Are you breaking employment laws? 10 common mistakes that businesses make

Do you know about the recent changes to dismissal claims, flexible working, sick pay, holiday pay and more?

Get in touch with me if you want to know more – Justin Sadler, Solicitor.

And now, here are the top 10 common mistakes…

1. Not having a written contract

Some businesses piece together terms of employment from verbal exchanges, emails, and general day to day activity. This makes it tough when problems arise, but it is also a breach of employment law. Written contracts of employment must legally be provided within two months of the start date. Working times, holidays, sick pay entitlements and notice requirements have to be set out in clear terms, so that both parties know where they stand.

 2. Not dealing properly with redundancies

There is a strict legal process for dealing with redundancies. If more than 20 redundancies are to take place, you must consider electing employee representatives and brief anyone that is impacted by the proposed changes (not just those that at risk). In any event, you must also consult each individual staff member affected, be fair when selecting your redundancies, give the correct notice/pay (taking heed of any contractual rights), handle appeals, etc.

 3. Not dealing properly with grievances

Grievances can start as small problems but can soon become time-consuming and potentially expensive battles. The law requires the employer to set out a grievance procedure and communicate it in writing to all employees. It must specify who the employee should talk to about a grievance and how they should communicate with them. It must set the time limit for each step of the process and highlight each step in detail.

4.  Not keeping up to date with employment law

Employment law changes so often that it is a full-time job keeping up with it all. Business owners and managers can easily miss all the changes that take place. Laws that have changed recently include unfair dismissal claims, flexible working, sick pay, tribunals, holiday pay. Fortunately, a well-informed and professional solicitor can help you avoid expensive mistakes by informing you of what changes are coming up and how they might affect your business.

 5. Not providing rest breaks

Do you know about the three types of rest breaks to which employees are entitled? Perhaps you are aware that workers must have at least an unpaid rest break of 20 minutes within each 6-hour period of work. However, workers also have the right to 11 hours of rest between working days or shifts and 24 uninterrupted hours each week. It is all too easy for business owners to break the law unless you know all this.

6. Not giving proper and due notice

Dismissing an employee without giving proper notice is classified as wrongful dismissal. There are minimum periods of notice the law requires, and your employment contracts must tell your staff everything they need to know about these notice periods – for example, how much notice they must give and how much they will receive. If your employee has been working for more than one month but for less than 2 years, you have to give at least 1 week’s notice. For 2 years and more, it is 1 week for each year worked – up to a maximum of 12 weeks. The law takes precedent over whatever your contract says – even when you have a contract that says an employee has four weeks’ notice, when they have been working five years or more, you must give them one week’s notice for every year they have worked for you. If your contract is more generous than the statutory minimum, you must honour that.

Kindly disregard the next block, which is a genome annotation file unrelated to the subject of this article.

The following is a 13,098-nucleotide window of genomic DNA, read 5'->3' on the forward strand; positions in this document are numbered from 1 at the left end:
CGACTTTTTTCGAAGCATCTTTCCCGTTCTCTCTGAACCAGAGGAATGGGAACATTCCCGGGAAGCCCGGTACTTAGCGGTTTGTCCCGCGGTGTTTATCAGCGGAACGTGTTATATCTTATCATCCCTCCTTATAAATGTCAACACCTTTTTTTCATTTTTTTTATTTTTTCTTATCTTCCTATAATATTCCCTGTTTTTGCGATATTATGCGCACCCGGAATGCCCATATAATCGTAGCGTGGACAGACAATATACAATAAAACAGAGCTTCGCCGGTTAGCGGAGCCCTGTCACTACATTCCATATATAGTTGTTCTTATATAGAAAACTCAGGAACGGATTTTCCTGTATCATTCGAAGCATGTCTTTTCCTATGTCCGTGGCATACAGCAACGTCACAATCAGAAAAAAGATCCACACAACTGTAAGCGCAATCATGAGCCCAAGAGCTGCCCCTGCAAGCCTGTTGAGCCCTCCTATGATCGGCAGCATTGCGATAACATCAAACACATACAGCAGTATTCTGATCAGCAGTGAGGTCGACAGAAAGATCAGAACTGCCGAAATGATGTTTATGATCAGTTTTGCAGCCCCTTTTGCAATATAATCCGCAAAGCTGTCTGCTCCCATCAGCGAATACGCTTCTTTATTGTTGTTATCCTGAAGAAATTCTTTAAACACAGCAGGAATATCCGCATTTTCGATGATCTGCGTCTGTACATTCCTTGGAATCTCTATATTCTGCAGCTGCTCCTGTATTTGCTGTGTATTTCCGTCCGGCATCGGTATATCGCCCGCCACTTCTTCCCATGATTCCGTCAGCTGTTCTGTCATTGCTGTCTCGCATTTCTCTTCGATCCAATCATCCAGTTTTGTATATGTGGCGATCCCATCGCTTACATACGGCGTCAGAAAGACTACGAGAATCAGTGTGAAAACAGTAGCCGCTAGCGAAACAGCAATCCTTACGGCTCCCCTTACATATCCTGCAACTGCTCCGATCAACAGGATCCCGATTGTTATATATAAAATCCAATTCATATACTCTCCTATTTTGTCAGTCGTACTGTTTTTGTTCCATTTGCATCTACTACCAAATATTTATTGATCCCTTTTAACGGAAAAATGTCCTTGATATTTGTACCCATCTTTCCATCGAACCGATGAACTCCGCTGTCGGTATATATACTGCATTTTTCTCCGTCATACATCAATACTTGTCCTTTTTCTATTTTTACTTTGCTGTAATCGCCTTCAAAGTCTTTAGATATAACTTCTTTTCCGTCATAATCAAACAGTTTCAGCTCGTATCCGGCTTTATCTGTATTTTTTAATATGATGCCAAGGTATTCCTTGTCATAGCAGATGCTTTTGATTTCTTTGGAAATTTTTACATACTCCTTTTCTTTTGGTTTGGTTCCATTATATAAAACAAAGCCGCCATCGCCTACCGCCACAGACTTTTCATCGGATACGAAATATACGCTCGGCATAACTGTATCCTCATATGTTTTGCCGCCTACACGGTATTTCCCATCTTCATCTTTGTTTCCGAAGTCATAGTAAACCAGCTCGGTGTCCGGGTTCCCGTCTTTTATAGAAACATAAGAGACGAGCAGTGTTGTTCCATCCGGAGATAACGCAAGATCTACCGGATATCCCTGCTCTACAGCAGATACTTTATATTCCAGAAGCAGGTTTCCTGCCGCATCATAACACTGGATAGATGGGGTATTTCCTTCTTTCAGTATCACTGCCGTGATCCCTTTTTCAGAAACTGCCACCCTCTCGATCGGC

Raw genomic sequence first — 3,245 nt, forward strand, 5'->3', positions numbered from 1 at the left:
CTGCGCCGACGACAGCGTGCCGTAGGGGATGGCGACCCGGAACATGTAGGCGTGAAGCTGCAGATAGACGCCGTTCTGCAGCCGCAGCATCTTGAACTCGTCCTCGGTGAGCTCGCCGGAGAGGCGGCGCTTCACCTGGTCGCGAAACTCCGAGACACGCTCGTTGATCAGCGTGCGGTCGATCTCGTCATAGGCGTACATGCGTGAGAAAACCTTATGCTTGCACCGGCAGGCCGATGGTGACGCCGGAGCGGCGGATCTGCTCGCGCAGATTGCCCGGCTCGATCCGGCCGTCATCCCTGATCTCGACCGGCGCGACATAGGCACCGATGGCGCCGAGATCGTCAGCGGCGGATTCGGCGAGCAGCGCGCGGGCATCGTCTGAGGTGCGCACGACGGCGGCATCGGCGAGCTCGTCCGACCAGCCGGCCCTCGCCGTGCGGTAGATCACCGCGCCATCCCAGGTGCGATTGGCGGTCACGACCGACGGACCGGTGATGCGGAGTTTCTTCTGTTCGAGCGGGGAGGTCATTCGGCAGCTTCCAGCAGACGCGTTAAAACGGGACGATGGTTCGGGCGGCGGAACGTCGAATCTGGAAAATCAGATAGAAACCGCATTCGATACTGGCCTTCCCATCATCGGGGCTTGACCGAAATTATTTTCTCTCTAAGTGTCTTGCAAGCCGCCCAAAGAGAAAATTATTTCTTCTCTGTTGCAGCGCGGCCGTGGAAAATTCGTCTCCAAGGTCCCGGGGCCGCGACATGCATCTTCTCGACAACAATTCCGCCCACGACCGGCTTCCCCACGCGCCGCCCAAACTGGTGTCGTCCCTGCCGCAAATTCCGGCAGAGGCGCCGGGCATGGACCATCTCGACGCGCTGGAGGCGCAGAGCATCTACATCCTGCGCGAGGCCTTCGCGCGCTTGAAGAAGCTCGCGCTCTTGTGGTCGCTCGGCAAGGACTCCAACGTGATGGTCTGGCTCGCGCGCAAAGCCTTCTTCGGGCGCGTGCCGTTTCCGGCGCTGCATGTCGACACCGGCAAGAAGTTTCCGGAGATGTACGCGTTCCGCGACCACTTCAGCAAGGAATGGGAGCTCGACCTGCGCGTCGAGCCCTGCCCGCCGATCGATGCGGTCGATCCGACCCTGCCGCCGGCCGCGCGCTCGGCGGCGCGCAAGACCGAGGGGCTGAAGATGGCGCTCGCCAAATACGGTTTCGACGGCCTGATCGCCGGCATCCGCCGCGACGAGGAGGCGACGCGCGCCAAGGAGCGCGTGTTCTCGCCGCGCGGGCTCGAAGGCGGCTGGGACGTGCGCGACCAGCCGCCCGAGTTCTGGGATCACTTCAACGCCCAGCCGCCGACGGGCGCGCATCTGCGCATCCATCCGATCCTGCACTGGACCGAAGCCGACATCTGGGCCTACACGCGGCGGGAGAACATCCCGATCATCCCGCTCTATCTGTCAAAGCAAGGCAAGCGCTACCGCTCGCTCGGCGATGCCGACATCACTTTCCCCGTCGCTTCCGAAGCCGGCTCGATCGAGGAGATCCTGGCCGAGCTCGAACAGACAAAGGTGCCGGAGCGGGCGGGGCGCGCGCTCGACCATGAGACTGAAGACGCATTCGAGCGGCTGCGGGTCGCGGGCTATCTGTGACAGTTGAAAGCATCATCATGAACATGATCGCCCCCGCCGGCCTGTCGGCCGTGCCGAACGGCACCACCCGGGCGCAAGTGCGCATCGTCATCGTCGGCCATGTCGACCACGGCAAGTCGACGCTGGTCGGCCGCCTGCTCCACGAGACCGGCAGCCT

7. Not investigating disciplinary matters properly

Disciplinary matters which are not investigated fully and fairly, and dealt with promptly and properly, can open you up to claims of unfair dismissal. Your disciplinary rules and procedures must be in writing and given to all staff, with full details of acceptable and unacceptable conduct. When problems do occur, your investigation must establish the facts fairly and thoroughly. In misconduct cases, you must believe the employee guilty of misconduct and have reasonable grounds for that belief.

 8. Making unilateral changes to employees’ contracts

Sometimes there are business reasons to make changes to contracts such as new technology or new products. However, you need your employees’ consent. Changing a staff contract without agreement, means you could have constructive dismissal and breach of contract claims against you. You must consult on changes, and if it is not possible to get agreement, then in some cases you may end up dismissing the employee. This means you absolutely must follow the correct dismissal procedure.

9. Indirect discrimination

Employers can be guilty of indirect discrimination. This is when you put someone with a protected characteristic – such as disability, maternity, age, sexual orientation, marriage or race (to name but a few) – at a disadvantage. Indirect discrimination may be lawful if you can show that there is an ‘objective justification’ for it. For example, the armed services high level of fitness discriminates, justifiably, against those with specific health problems.

10. No ill health absence policy

Small businesses are extremely vulnerable when it comes to staff being off sick, so you must have an effective policy for tackling absence. A full sickness and absence policy will give all your staff a roadmap for handling minor absences and may deter those who make a habit of being absent. It will also keep you legal, guiding you through the formal warning steps which may lead to dismissal – if it becomes necessary.

If you need any further assistance, please do not hesitate to contact Justin Sadler on 0118 958 9711.

Further reading

Employment Law

Employment Law Testimonials

The importance of your employment status

Beware of the Restrictive Covenants in your Employment Contract!

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